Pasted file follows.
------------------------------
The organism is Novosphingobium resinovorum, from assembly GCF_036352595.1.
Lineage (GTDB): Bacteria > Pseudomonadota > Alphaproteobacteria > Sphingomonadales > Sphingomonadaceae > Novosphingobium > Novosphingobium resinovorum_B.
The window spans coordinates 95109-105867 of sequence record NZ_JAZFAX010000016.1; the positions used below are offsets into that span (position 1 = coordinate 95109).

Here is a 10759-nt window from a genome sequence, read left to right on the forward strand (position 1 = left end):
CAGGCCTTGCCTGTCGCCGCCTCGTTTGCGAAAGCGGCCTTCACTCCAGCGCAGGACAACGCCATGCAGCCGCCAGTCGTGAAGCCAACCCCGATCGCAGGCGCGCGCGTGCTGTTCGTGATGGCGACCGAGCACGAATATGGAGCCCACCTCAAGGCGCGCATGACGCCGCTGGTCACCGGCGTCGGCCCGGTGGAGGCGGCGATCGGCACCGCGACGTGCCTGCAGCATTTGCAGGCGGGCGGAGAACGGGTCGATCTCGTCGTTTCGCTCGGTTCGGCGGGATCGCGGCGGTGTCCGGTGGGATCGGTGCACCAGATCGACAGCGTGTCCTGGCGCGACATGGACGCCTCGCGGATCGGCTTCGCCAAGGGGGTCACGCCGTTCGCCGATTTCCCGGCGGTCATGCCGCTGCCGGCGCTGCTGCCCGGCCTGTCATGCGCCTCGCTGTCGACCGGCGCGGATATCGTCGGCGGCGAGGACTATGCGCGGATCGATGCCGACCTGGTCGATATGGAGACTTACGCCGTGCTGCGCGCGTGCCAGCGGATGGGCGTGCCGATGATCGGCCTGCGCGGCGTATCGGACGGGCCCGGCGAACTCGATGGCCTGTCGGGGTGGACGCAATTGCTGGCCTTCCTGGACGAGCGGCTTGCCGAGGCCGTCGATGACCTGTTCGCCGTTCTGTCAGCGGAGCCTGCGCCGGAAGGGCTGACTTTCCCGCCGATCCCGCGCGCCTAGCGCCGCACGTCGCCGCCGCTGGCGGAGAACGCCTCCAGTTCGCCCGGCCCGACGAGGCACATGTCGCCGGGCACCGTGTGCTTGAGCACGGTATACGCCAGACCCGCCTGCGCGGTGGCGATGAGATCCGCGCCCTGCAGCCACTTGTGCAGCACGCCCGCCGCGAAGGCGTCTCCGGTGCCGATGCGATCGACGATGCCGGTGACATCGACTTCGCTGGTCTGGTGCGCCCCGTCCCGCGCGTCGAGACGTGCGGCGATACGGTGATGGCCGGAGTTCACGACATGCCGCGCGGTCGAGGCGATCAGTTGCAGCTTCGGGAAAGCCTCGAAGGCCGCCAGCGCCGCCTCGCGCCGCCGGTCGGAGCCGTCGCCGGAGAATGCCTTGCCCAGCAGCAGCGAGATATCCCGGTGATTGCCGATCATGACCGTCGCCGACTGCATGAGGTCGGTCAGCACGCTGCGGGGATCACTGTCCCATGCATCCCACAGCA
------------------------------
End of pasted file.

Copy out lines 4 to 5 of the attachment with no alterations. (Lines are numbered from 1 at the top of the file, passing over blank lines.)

Here is a 10759-nt window from a genome sequence, read left to right on the forward strand (position 1 = left end):
CAGGCCTTGCCTGTCGCCGCCTCGTTTGCGAAAGCGGCCTTCACTCCAGCGCAGGACAACGCCATGCAGCCGCCAGTCGTGAAGCCAACCCCGATCGCAGGCGCGCGCGTGCTGTTCGTGATGGCGACCGAGCACGAATATGGAGCCCACCTCAAGGCGCGCATGACGCCGCTGGTCACCGGCGTCGGCCCGGTGGAGGCGGCGATCGGCACCGCGACGTGCCTGCAGCATTTGCAGGCGGGCGGAGAACGGGTCGATCTCGTCGTTTCGCTCGGTTCGGCGGGATCGCGGCGGTGTCCGGTGGGATCGGTGCACCAGATCGACAGCGTGTCCTGGCGCGACATGGACGCCTCGCGGATCGGCTTCGCCAAGGGGGTCACGCCGTTCGCCGATTTCCCGGCGGTCATGCCGCTGCCGGCGCTGCTGCCCGGCCTGTCATGCGCCTCGCTGTCGACCGGCGCGGATATCGTCGGCGGCGAGGACTATGCGCGGATCGATGCCGACCTGGTCGATATGGAGACTTACGCCGTGCTGCGCGCGTGCCAGCGGATGGGCGTGCCGATGATCGGCCTGCGCGGCGTATCGGACGGGCCCGGCGAACTCGATGGCCTGTCGGGGTGGACGCAATTGCTGGCCTTCCTGGACGAGCGGCTTGCCGAGGCCGTCGATGACCTGTTCGCCGTTCTGTCAGCGGAGCCTGCGCCGGAAGGGCTGACTTTCCCGCCGATCCCGCGCGCCTAGCGCCGCACGTCGCCGCCGCTGGCGGAGAACGCCTCCAGTTCGCCCGGCCCGACGAGGCACATGTCGCCGGGCACCGTGTGCTTGAGCACGGTATACGCCAGACCCGCCTGCGCGGTGGCGATGAGATCCGCGCCCTGCAGCCACTTGTGCAGCACGCCCGCCGCGAAGGCGTCTCCGGTGCCGATGCGATCGACGATGCCGGTGACATCGACTTCGCTGGTCTGGTGCGCCCCGTCCCGCGCGTCGAGACGTGCGGCGATACGGTGATGGCCGGAGTTCACGACATGCCGCGCGGTCGAGGCGATCAGTTGCAGCTTCGGGAAAGCCTCGAAGGCCGCCAGCGCCGCCTCGCGCCGCCGGTCGGAGCCGTCGCCGGAGAATGCCTTGCCCAGCAGCAGCGAGATATCCCGGTGATTGCCGATCATGACCGTCGCCGACTGCATGAGGTCGGTCAGCACGCTGCGGGGATCACTGTCCCATGCATCCCACAGCA